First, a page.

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Opinion: Nintendo 3DS vs Sony NGP—FIGHT!

There is nothing quite like a good, comfy war. It is what makes the world an interesting place, and there’s nothing better than a war between two competing formats. Think of all the great format wars past: VHS vs Betamax; CD vs vinyl; 8-track vs cassette; Genesis vs Super Nintendo; Playstation 2 vs Xbox vs Gamecube; HD-DVD vs Blu-Ray. We’re all naturally fascinated by battles between giants. We’ve seen this battle play out over and over, placing our bets to try and figure out in advance who the winner is going to be. Sometimes there is no clear winner. Either way, the fun is in the speculating, so we’ll dive right into the fun of the next great war of portable gaming: Nintendo 3DS vs the Sony Next Generation Portable (which currently has no official name). I swear I’ll try to keep this as civil—and unbiased—as possible. The fisticuffs follow after the jump.

In the red corner: Nintendo 3DS!


What is it?

In a nutshell, the 3DS is the up-and-coming successor to Nintendo’s incredibly successful Nintendo DS. It has an impressive features list that includes the standard resistive touch screen, glasses-free 3D display on the top screen, three VGA resolution cameras (two on the outside, one inside), Wi-Fi (only 802.11b and g, no 802.11n support), accelerometer, gyroscope, an analog nub, and the standard D-pad, shoulder buttons, and ABXY control buttons. Software-wise, the 3DS supports Miis, 3D video support, content sharing, backward compatibility with DS and DSi software, augmented reality, and a cash-based eShop for virtual console games (as opposed to the points-based shop that the Wii and DSi use).

Where did it come from?

The DSi, the last handheld released by Nintendo, was essentially a rehash of the DS Lite, which itself was a rehash of the original, now discontinued, DS. I don’t think Nintendo really saw the DSi as the successor to the DS Lite. Yes, it had faster processors, cameras, better Wi-Fi support, and support for digital purchases, but by and large, it was still the same old beloved DS Lite.

The 3DS, on the other hand, is a completely new machine. Instead of the D-pad alone, the console now features an analog nub, similar to the PSP’s control nub. There’s the new 3D upper screen. New core and graphics processors. Motion control accelerometers and gyroscopes. It is more than just “an evolved DSi”.

Why?

“Why” is an awfully good question, but I’m willing to make the uneducated guess that Nintendo saw several looming threats in the handheld market. Primary amongst those threats was the surprising handheld contender: iOS devices, the current generation of which consists of the iPhone 4, the iPad, and the iPod Touch 4th generation. Secondary threats included the imminent PSP2 from Sony, which had been rumored in the gaming marketplace long before Sony announced the handheld. Tertiary threats come from Android-enabled devices and similar smartphones and tablets. The portable market has become more crowded than the second, third, and fourth circles of hell put together. All of these devices have a lot in common: multi-touch screens; Wi-Fi; app repositories (in the form of “stores” and “shops”). Nintendo’s answer to all of this is to offer something different, something completely audacious, and in its eyes, the next big thing: 3D.

So what’s the strategy?

What insight can we gain about Nintendo’s strategy from analyzing the range of features of services that the 3DS offers?

Nintendo seems keen to maintain backward compatibility in the DS line of handheld consoles. Yes, they may have dropped backward compatibility for the Game Boy Advanced (as of the DSi), but it is a great way to ensure that the amazing DS software library is available for use with the 3DS. The obvious big pull for the 3DS is the addition of the 3D screen. The 3D screen is supported by two cameras on the front of the 3DS that allows you to take 3D pictures and movies, or allow for 3D augmented reality. My biggest fear with the screen is that many video game companies will use it as a shovelware gimmick instead of putting it to clever use. Still, the use of a 3D screen without the need for glasses is an amazing feat.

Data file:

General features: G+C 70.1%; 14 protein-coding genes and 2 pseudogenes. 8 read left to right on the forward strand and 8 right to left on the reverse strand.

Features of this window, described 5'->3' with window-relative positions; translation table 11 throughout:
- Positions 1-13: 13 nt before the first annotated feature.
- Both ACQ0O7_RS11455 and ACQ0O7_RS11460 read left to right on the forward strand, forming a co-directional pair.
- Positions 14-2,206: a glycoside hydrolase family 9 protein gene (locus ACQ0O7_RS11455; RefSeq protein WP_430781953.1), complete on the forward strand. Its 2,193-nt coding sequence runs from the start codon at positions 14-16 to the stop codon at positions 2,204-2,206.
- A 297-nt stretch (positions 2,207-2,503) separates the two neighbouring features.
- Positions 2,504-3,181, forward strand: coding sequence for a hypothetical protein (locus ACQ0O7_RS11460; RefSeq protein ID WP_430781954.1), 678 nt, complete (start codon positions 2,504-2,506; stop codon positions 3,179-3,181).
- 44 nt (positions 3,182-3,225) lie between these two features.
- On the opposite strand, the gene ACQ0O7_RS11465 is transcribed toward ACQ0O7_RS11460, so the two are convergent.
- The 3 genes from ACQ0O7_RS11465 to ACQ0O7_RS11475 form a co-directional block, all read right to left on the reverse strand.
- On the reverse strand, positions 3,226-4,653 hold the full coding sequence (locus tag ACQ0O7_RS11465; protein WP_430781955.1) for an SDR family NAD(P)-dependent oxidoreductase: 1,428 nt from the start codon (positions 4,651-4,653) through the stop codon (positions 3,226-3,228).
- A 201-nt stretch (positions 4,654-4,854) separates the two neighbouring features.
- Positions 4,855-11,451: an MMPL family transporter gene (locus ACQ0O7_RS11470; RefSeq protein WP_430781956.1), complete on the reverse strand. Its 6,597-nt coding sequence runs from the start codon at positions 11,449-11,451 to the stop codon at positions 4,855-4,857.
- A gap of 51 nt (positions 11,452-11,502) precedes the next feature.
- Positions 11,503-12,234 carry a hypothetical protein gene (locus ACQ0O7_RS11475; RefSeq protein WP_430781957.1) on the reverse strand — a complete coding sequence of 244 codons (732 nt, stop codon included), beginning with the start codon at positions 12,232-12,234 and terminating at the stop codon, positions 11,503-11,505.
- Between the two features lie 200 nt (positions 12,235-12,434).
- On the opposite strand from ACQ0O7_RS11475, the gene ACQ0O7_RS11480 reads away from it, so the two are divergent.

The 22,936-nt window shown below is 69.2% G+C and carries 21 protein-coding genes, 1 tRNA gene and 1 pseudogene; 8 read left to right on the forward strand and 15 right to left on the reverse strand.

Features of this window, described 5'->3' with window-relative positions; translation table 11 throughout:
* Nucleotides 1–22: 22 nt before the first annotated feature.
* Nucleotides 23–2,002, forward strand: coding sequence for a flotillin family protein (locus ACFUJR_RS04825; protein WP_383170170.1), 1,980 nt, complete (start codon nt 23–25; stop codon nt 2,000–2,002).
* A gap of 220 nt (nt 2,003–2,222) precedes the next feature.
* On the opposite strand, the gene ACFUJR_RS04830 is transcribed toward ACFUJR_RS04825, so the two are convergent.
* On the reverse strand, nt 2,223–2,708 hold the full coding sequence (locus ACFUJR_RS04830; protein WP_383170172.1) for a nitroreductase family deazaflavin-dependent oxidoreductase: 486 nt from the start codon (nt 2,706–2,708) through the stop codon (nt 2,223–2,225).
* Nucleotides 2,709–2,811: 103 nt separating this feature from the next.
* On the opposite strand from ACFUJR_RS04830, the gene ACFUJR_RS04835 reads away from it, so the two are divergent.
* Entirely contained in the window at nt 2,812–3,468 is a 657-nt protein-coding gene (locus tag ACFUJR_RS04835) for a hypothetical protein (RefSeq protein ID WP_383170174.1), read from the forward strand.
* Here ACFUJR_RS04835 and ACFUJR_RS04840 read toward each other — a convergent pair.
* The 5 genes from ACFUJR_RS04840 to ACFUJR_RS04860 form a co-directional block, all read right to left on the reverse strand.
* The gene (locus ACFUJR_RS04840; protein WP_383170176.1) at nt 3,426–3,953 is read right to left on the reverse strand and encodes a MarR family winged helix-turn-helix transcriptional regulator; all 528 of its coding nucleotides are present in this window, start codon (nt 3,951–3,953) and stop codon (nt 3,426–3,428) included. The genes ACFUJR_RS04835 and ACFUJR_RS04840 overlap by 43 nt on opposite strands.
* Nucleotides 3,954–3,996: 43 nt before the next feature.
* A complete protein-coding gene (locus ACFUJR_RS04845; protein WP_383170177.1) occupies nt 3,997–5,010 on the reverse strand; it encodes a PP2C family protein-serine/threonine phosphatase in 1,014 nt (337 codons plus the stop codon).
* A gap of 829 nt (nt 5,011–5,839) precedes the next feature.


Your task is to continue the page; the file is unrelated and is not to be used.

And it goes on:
What I find odd is that in all this, Nintendo has not explicitly claimed interactivity between the Wii and 3DS. This would be a great pulling feature for the many millions who already own Wiis. The DS and DSi support for Wii games is sparse (Guitar Hero and Geometry Wars comes immediately to mind, but no others), but it was incredible fun where it occurred. Since the 3DS has motion control, it is not inconceivable that it could be used as a Wii controller. Maybe some developers will put this to good use, but I don’t see this happening, which is a great pity.

Will it work?

“First to market” has always been a great advantage, but not necessarily the only advantage. A veritable slush of factors must be taken into account to try and determine what’s going to happen: price, positioning, features, software library, 3rd-party support, hype, visibility, desirability, the list goes on and on, and is more the domain of professional market analysts. One cannot deny that the 3D feature is a major pull, possibly its biggest pull. The set price of US$ 250 (ZAR 1,820, but expect that to almost double by the time it hits our shores) pushes it way past the current price of the DSi XL at US$ 180 (ZAR 1,310, but retailing at an effective ZAR 2,000 to ZAR 2,500), and might be a turn-off for initial consumers. I do not doubt that it will sell out in its initial run. People will pay for high desirability, and from the looks of the expected library of 3DS games (including new 3D Mario, Kid Icarus, Kingdom Hearts, Zelda, Bomberman, Nintendogs, Star Fox, and Resident Evil titles), it is going to be a incredibly desirable.

Next page: The Sony NGP…